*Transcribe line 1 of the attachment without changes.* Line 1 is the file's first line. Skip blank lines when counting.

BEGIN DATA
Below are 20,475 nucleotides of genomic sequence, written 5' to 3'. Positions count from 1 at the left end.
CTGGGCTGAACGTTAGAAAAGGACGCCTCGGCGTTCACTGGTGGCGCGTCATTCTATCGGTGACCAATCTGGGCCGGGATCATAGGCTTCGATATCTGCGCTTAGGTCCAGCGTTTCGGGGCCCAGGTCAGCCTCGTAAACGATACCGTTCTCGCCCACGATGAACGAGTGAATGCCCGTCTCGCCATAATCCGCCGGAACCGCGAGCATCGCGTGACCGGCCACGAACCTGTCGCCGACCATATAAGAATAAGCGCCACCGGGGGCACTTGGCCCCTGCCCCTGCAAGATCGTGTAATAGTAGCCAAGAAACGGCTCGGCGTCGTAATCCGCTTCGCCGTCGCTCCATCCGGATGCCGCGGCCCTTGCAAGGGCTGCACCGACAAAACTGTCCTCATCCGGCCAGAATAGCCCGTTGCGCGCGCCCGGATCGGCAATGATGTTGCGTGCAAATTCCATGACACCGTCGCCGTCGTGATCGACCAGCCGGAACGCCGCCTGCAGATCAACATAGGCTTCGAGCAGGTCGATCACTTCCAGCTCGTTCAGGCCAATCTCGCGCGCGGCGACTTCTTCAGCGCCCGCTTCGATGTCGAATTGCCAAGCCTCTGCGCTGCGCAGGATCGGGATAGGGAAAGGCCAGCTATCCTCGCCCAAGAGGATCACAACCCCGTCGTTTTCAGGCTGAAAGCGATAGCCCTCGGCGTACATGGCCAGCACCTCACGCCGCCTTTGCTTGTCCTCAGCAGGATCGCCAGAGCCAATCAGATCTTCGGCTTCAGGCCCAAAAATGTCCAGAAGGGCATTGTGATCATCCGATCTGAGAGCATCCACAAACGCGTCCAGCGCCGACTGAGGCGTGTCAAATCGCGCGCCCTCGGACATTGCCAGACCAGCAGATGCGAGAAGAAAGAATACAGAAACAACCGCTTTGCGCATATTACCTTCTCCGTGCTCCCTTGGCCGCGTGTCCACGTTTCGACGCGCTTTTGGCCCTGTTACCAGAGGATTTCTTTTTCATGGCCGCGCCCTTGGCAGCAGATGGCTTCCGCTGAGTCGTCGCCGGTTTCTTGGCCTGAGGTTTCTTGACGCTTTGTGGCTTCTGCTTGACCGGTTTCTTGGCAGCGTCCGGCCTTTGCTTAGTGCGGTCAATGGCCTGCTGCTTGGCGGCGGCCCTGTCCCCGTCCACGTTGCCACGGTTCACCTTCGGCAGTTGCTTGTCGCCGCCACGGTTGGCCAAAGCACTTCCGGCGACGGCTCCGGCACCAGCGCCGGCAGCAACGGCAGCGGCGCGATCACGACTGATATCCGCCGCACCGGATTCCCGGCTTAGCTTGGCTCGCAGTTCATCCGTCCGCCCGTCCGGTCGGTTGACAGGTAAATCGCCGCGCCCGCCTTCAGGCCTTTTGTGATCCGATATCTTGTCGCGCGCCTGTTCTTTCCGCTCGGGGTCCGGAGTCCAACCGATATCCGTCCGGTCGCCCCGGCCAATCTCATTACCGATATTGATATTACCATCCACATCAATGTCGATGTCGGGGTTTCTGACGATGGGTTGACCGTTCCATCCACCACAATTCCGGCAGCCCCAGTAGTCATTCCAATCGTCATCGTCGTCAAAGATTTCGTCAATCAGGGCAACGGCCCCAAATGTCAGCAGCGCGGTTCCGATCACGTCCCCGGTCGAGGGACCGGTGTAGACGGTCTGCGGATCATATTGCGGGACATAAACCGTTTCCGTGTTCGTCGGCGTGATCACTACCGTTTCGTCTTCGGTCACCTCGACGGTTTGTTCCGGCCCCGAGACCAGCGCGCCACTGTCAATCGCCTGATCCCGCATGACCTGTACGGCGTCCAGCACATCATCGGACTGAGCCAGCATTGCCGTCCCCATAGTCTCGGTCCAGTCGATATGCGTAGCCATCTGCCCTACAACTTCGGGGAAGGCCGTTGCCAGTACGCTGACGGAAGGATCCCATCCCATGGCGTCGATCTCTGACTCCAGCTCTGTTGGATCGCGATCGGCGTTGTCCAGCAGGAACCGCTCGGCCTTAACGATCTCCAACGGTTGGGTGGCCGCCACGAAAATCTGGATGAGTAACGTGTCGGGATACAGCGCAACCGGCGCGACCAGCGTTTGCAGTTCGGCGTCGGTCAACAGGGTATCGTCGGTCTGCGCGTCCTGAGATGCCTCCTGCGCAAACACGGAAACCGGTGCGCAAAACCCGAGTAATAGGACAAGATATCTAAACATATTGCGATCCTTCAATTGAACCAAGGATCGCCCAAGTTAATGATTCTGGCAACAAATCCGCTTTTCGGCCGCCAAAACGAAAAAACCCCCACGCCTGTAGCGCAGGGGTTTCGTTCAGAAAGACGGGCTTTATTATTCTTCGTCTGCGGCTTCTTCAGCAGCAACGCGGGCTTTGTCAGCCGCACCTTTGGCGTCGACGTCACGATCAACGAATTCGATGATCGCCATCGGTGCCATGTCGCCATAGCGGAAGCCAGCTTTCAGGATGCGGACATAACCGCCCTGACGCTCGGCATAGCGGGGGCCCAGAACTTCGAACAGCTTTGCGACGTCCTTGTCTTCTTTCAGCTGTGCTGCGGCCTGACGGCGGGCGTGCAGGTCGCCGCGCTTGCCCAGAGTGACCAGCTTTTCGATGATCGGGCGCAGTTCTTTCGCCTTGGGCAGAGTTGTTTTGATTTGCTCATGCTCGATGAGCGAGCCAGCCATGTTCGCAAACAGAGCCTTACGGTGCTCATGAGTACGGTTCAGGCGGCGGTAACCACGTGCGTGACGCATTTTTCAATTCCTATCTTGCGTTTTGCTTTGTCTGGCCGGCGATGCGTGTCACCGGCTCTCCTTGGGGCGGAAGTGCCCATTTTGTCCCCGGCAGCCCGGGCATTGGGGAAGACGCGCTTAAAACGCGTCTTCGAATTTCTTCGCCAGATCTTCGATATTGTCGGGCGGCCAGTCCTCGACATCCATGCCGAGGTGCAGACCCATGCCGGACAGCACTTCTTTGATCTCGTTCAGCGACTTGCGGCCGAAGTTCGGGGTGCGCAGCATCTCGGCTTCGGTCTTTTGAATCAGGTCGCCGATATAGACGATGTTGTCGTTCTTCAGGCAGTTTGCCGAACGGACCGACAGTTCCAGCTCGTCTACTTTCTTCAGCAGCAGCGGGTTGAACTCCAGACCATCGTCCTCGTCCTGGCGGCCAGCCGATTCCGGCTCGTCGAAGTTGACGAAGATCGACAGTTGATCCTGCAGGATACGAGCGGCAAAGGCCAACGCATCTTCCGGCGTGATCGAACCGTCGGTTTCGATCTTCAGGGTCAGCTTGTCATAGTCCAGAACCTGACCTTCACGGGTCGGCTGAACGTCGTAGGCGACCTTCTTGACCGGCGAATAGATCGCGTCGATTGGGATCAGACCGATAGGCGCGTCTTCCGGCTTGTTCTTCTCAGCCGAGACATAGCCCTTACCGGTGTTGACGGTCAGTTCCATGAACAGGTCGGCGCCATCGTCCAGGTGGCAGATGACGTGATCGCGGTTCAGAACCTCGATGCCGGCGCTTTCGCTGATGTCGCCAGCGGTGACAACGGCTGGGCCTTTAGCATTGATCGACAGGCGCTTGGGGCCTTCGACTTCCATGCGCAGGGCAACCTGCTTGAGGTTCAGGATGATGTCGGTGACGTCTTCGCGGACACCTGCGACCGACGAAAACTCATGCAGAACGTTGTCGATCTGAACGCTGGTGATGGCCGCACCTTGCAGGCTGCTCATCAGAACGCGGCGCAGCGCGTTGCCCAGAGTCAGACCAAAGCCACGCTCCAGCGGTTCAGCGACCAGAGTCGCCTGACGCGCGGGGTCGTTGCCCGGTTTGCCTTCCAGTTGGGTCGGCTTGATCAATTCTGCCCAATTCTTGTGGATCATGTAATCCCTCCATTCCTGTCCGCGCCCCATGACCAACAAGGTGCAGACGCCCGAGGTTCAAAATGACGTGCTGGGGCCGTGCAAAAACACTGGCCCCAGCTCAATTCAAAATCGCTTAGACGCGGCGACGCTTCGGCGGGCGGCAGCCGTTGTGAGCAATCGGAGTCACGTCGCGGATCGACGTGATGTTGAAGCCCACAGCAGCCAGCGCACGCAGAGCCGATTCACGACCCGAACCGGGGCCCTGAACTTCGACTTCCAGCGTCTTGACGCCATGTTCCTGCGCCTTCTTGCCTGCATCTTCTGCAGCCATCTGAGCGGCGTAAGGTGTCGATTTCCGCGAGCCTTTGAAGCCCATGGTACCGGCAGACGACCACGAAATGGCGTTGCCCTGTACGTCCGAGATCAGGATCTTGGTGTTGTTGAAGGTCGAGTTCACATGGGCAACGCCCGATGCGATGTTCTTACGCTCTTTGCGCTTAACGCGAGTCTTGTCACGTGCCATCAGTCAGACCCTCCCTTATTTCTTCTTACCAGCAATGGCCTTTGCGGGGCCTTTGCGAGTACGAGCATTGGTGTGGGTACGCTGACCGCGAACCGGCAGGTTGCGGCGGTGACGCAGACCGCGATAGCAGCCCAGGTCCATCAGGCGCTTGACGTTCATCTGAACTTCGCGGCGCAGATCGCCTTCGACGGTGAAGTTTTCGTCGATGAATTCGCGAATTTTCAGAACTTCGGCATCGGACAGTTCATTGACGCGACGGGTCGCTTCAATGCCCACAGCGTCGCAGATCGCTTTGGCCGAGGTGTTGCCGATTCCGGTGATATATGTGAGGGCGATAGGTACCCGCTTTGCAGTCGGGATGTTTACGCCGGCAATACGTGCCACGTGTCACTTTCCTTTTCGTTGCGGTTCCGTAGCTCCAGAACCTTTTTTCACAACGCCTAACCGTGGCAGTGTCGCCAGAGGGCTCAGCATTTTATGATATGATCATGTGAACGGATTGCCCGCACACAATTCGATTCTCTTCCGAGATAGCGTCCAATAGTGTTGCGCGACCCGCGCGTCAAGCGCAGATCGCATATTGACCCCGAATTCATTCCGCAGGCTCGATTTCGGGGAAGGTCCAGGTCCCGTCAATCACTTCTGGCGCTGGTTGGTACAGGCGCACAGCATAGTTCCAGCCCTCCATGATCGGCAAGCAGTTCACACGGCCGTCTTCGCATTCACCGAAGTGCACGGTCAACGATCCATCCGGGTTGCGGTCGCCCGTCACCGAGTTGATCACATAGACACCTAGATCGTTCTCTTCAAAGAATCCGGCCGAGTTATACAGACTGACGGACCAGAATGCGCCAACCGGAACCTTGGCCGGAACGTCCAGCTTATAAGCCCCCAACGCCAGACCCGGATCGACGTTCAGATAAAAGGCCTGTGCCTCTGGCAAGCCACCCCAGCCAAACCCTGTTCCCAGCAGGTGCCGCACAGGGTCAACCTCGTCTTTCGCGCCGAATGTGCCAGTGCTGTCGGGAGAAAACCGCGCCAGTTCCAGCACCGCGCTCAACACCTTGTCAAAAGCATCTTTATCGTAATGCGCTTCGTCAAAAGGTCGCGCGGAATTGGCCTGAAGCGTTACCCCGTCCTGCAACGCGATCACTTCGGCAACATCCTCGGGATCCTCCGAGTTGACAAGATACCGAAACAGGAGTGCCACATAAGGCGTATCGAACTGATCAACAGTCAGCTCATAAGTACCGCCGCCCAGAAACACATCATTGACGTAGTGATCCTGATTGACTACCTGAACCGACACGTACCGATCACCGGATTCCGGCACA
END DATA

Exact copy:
Below are 20,475 nucleotides of genomic sequence, written 5' to 3'. Positions count from 1 at the left end.